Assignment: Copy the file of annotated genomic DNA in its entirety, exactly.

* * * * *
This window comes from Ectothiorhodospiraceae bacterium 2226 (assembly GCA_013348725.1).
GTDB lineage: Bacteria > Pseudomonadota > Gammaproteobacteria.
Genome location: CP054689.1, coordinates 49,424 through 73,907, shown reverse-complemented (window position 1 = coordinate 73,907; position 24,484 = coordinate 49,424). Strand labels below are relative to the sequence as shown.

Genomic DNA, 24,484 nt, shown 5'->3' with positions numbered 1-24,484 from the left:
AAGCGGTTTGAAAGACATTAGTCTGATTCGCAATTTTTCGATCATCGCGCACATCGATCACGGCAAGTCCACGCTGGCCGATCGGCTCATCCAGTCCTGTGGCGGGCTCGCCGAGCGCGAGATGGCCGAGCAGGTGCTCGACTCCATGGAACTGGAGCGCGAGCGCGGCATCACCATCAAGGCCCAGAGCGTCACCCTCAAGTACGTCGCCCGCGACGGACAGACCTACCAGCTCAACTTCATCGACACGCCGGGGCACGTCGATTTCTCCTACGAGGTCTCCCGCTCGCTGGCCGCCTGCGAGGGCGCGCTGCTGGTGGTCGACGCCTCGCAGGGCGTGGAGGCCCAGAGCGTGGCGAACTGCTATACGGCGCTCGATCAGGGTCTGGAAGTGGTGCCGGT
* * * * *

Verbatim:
This window comes from Ectothiorhodospiraceae bacterium 2226 (assembly GCA_013348725.1).
GTDB lineage: Bacteria > Pseudomonadota > Gammaproteobacteria.
Genome location: CP054689.1, coordinates 49,424 through 73,907, shown reverse-complemented (window position 1 = coordinate 73,907; position 24,484 = coordinate 49,424). Strand labels below are relative to the sequence as shown.

Genomic DNA, 24,484 nt, shown 5'->3' with positions numbered 1-24,484 from the left:
AAGCGGTTTGAAAGACATTAGTCTGATTCGCAATTTTTCGATCATCGCGCACATCGATCACGGCAAGTCCACGCTGGCCGATCGGCTCATCCAGTCCTGTGGCGGGCTCGCCGAGCGCGAGATGGCCGAGCAGGTGCTCGACTCCATGGAACTGGAGCGCGAGCGCGGCATCACCATCAAGGCCCAGAGCGTCACCCTCAAGTACGTCGCCCGCGACGGACAGACCTACCAGCTCAACTTCATCGACACGCCGGGGCACGTCGATTTCTCCTACGAGGTCTCCCGCTCGCTGGCCGCCTGCGAGGGCGCGCTGCTGGTGGTCGACGCCTCGCAGGGCGTGGAGGCCCAGAGCGTGGCGAACTGCTATACGGCGCTCGATCAGGGTCTGGAAGTGGTGCCGGT